Thank you.
View Paul Zed Profile
Lib. (NB)
View Paul Zed Profile
2008-05-13 16:32
Thank you, Mr. Chair.
Welcome to the committee, Mr. Paulson and Mr. O'Brian.
Does the current Privacy Act unduly limit the RCMP or CSIS from conducting its work?
View Paul Zed Profile
Lib. (NB)
View Paul Zed Profile
2008-05-13 16:34
Thank you.
What principles, in your view, should Parliament consider when deciding on how to balance the right to privacy with our security needs? Perhaps you both could comment on that.
View Paul Zed Profile
Lib. (NB)
View Paul Zed Profile
2008-05-13 16:36
Go ahead, Chief Superintendent Paulson.
View Paul Zed Profile
Lib. (NB)
View Paul Zed Profile
2008-05-13 16:37
In the vein of internationalism, and referencing some of the friendly or not so friendly states you can recall, are there other countries whose privacy laws Canada could review or should review? And what can we learn from them?
The other question I would pose, Mr. Chair, in terms of convenience for the witnesses to answer, is whether you can comment on our laws and data breaches. In other words, where may there be some deficiencies or some breaches in data that need to be strengthened?
View Paul Zed Profile
Lib. (NB)
View Paul Zed Profile
2008-05-08 11:55
No, I don't think so.
View Paul Zed Profile
Lib. (NB)
View Paul Zed Profile
2008-05-08 11:55
I'm tired of sharing my time.
Thank you, Minister, for being here. I have a couple of quick questions.
I was looking through the estimates for the Atlantic gateway, and I wasn't able to find it. Perhaps you could draw my attention to it. Or is it in your estimates? Is it just policy still?
View Paul Zed Profile
Lib. (NB)
View Paul Zed Profile
2008-05-08 11:56
Okay.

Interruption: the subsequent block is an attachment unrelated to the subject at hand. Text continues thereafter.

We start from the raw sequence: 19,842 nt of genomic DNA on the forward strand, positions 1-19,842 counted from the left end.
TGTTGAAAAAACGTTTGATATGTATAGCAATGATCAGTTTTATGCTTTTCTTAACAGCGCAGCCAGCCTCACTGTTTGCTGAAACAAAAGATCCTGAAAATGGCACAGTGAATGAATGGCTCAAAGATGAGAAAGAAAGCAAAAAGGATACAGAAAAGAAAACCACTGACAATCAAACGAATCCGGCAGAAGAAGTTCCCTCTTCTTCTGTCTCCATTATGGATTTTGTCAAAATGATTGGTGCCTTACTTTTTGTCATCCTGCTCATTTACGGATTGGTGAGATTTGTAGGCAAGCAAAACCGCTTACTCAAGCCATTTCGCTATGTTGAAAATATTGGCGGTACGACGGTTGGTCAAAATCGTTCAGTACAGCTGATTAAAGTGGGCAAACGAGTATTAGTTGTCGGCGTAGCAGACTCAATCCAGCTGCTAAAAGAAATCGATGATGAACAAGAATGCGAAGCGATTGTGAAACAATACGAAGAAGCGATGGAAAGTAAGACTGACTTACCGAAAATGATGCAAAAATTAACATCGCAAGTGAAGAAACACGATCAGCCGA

Minister, you can likely anticipate what a couple of my questions might be.
Nova Scotia and New Brunswick, as you know, have a super-highway, a marine super-highway, called the Digby ferry. I was wondering whether you might today be in a position to confirm that your government would be ready to recommit money for the Digby ferry. Specifically, would you consider using the Atlantic gateway initiative for that?
That's one of my questions. If you like, I can give you three or four of them at once.
View Paul Zed Profile
Lib. (NB)
View Paul Zed Profile
2008-05-08 11:57
The other one is the Saint John Harbour Bridge, another favourite subject of ours in New Brunswick. I notice that in the estimates there are other federal bridges, and I was wondering what distinguishes the Saint John Harbour Bridge from other federal bridges.
This isn't necessarily directed at a party. As you know, sir, this is a long-standing issue for the people of New Brunswick and the federal government.
I was wondering whether you would consider, once again, forgiving the debt on the Harbour Bridge, considering that the bridge originally was built for $18 million and the debt on the bridge is now, I think, $23 million. I know that the tolls on the bridge have gone up.
There is another thing I was wondering, sir. You may be aware of the fact that southern New Brunswick is going through a major energy boom. We're expecting to have anywhere from 10,000 to 20,000 to 30,000 new people moving to southern New Brunswick. I know that your government has been instrumental in working together, as past governments have, with the provincial government on a new border crossing between Calais and St. Stephen. I want to compliment the government for following through with that, but I am concerned, specifically, about rail service. I was wondering if you could indicate to us whether the government has any plans to consider passenger rail service or to assist with a private sector company being involved in passenger rail service.